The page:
Senior financial and treasury professionals in Asia have shrugged off any possible economic slowdown in China and are fully focused on exploiting growth opportunities within the region. This was the result of the ‘Treasury Verdict’ session taken by a live audience poll of senior treasury and finance professionals at EuroFinance’s conference on International Cash, Treasury and Risk for Finance Professionals in Asia, held in Singapore.
When asked how worried they are that a relative slowdown in China will affect the rest of Asia, 45% of respondents said that they are not very concerned, while a further 40% stated they believe that there will not be a significant slowdown at all.
This bullish regional mood was similarly reflected when delegates were asked which the most important areas for their company’s growth plans globally are. Significantly more than half of the audience (60%) identified China as an important area for their company’s growth plans globally, while an even greater number (70%) selected the rest of Asia. No other region globally polled more than 19%.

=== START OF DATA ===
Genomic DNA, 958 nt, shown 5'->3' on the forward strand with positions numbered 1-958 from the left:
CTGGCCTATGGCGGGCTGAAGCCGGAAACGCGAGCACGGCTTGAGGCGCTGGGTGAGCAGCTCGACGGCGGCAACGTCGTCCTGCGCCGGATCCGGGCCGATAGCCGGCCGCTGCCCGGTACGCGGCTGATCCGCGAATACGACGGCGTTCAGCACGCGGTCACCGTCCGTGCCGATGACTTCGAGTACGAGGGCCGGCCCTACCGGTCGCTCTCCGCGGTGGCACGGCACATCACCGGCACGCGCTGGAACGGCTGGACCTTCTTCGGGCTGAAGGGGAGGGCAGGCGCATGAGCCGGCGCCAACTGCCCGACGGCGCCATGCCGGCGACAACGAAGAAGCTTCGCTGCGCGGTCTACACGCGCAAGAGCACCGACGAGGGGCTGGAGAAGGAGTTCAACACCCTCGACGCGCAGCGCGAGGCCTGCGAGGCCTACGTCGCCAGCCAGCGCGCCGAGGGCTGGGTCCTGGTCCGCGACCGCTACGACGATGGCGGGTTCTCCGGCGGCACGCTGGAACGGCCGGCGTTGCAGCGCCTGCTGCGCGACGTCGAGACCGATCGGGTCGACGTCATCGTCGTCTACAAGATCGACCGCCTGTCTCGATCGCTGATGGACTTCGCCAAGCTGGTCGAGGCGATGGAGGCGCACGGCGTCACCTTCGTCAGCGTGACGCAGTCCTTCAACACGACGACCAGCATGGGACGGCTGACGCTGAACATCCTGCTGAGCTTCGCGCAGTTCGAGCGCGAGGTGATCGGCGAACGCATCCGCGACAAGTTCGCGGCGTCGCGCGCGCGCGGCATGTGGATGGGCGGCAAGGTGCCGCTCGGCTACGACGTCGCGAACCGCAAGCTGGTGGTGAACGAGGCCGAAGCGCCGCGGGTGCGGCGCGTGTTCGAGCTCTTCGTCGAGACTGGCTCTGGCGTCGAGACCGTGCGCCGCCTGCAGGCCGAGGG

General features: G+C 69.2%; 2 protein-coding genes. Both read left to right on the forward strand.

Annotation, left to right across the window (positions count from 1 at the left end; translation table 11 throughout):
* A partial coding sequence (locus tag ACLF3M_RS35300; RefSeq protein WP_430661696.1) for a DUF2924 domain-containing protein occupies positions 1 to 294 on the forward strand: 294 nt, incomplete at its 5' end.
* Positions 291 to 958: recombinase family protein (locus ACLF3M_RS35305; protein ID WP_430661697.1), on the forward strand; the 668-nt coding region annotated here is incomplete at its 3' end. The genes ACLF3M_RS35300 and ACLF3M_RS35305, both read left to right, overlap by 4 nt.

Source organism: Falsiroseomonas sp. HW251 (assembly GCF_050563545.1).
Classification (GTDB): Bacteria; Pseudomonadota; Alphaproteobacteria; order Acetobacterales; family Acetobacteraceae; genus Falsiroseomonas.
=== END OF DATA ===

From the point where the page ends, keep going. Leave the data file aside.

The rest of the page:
Despite the regional optimism, finance professionals in Asia are fractionally more cautious about the prospects for their company’s business in the coming 12 months. Just over two-thirds (67%) are optimistic over their company’s performance in the next year. Looking at the Treasury Verdict optimism table, this places Asia behind Brazil (85%), Mexico (82%), India (77%) and the Middle East (73%).
It could well be the case that external factors are tempering the optimism in Asia. This is the case with the euro crisis, as only 22% of Asian finance professionals report no sign of any impact from this crisis. Almost half (48%) are seeing some negative impact on their business from the euro crisis, with a further 13% seeing considerable impact.
Katharine Morton, EuroFinance’s managing editor, said: “Asian companies clearly see the growth potential that exists within their regional market and look keen to exploit this in the coming year. But they are also keeping a balanced view, remaining vigilant when looking at the global economy as a whole. It is interesting to note that, while 78% are or will experience a negative impact from the euro crisis, growth opportunities closer to home are contributing to a general feeling of optimism.”
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